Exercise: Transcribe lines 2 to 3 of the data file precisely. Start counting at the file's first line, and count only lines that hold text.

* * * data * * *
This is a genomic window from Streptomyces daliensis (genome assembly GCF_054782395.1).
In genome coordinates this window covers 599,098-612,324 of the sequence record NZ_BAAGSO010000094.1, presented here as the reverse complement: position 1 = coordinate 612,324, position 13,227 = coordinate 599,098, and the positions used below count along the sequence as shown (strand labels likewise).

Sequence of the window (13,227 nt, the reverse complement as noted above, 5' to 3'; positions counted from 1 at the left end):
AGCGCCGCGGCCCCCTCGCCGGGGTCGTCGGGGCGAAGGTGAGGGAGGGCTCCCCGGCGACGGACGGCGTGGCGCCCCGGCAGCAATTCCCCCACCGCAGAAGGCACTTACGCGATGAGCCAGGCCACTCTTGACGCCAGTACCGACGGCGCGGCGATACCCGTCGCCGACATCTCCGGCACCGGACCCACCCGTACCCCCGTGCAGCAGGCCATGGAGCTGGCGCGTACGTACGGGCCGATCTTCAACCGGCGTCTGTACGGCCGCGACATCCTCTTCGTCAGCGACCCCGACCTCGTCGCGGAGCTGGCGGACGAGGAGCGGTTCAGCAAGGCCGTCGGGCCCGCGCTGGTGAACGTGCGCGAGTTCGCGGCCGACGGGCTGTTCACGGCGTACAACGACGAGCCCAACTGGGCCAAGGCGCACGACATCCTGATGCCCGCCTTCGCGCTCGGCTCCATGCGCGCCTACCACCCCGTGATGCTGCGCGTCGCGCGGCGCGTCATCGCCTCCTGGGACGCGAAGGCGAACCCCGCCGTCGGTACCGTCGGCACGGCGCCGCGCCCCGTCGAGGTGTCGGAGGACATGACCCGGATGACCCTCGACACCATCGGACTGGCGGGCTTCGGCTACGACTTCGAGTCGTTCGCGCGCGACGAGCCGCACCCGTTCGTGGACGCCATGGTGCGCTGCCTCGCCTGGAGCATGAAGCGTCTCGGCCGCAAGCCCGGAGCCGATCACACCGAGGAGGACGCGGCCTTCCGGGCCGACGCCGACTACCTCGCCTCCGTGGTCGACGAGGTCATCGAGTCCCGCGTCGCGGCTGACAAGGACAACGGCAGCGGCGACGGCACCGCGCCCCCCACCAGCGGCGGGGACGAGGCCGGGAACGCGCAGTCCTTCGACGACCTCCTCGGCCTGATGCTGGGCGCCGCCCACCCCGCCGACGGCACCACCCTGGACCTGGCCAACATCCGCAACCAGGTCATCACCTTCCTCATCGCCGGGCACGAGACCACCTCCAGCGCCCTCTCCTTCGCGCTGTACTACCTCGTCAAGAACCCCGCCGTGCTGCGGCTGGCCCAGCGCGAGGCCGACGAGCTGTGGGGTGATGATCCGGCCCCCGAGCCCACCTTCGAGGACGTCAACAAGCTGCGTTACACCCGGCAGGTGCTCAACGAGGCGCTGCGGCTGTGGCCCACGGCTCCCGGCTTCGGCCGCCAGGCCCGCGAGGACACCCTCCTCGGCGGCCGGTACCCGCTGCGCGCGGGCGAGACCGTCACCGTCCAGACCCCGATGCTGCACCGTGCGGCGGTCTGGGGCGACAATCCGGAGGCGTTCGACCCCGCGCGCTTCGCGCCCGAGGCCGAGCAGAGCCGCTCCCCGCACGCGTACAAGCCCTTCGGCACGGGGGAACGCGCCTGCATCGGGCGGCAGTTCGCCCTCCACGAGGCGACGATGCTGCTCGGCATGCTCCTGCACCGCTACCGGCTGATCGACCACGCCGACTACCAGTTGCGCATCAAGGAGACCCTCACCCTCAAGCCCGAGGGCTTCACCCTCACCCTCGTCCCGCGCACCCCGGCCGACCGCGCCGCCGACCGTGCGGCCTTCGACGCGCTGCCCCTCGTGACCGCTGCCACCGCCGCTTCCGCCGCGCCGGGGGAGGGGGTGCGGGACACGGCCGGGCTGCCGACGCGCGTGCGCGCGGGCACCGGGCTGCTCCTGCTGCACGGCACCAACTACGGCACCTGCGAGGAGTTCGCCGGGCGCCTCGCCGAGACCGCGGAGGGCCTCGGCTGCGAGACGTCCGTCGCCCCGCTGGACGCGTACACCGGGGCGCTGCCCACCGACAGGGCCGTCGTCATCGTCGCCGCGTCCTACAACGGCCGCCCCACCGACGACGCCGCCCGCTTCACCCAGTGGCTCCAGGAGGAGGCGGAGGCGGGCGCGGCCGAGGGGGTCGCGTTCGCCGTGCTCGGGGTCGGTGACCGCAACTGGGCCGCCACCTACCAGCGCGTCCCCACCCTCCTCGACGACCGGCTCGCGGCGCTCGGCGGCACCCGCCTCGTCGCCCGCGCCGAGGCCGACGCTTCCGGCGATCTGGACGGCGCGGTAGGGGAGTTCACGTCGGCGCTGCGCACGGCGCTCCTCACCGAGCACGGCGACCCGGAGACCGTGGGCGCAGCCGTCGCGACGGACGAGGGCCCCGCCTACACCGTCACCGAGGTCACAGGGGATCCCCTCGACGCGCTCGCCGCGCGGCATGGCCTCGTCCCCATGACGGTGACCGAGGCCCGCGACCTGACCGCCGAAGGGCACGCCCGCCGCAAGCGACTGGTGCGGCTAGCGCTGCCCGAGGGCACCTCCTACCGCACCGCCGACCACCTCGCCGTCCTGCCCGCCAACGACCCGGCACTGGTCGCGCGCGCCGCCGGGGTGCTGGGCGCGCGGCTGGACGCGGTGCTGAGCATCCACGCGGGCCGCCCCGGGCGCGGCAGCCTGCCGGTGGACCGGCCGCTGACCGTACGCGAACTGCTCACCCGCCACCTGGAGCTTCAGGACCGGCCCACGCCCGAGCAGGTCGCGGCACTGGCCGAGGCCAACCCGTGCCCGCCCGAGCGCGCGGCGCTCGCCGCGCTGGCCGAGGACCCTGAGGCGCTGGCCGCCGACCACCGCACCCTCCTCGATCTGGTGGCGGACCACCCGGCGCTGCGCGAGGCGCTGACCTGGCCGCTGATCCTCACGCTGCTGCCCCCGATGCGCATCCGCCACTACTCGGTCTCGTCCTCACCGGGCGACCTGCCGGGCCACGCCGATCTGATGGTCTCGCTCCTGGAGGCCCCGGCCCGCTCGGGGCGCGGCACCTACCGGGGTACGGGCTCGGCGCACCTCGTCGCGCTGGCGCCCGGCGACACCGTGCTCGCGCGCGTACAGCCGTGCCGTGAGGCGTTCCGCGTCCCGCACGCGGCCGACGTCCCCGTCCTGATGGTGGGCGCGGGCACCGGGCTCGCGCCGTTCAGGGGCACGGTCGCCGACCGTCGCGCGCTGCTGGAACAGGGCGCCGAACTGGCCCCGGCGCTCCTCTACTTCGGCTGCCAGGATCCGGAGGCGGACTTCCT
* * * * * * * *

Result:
In genome coordinates this window covers 599,098-612,324 of the sequence record NZ_BAAGSO010000094.1, presented here as the reverse complement: position 1 = coordinate 612,324, position 13,227 = coordinate 599,098, and the positions used below count along the sequence as shown (strand labels likewise).

Sequence of the window (13,227 nt, the reverse complement as noted above, 5' to 3'; positions counted from 1 at the left end):